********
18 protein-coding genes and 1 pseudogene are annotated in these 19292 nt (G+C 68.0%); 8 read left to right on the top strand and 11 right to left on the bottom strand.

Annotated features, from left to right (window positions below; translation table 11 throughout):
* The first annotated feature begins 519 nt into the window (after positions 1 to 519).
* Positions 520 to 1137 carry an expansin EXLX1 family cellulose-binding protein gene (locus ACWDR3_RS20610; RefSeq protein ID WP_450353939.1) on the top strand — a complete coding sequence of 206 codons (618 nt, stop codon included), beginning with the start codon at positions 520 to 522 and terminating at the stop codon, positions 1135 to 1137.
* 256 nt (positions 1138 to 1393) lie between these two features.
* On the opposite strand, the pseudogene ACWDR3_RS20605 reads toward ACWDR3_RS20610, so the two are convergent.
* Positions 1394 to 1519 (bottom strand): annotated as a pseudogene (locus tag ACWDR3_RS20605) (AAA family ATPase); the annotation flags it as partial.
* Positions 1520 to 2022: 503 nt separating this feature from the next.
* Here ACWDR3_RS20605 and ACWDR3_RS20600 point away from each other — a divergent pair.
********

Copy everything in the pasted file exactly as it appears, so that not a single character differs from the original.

18 protein-coding genes and 1 pseudogene are annotated in these 19292 nt (G+C 68.0%); 8 read left to right on the top strand and 11 right to left on the bottom strand.

Annotated features, from left to right (window positions below; translation table 11 throughout):
* The first annotated feature begins 519 nt into the window (after positions 1 to 519).
* Positions 520 to 1137 carry an expansin EXLX1 family cellulose-binding protein gene (locus ACWDR3_RS20610; RefSeq protein ID WP_450353939.1) on the top strand — a complete coding sequence of 206 codons (618 nt, stop codon included), beginning with the start codon at positions 520 to 522 and terminating at the stop codon, positions 1135 to 1137.
* 256 nt (positions 1138 to 1393) lie between these two features.
* On the opposite strand, the pseudogene ACWDR3_RS20605 reads toward ACWDR3_RS20610, so the two are convergent.
* Positions 1394 to 1519 (bottom strand): annotated as a pseudogene (locus tag ACWDR3_RS20605) (AAA family ATPase); the annotation flags it as partial.
* Positions 1520 to 2022: 503 nt separating this feature from the next.
* Here ACWDR3_RS20605 and ACWDR3_RS20600 point away from each other — a divergent pair.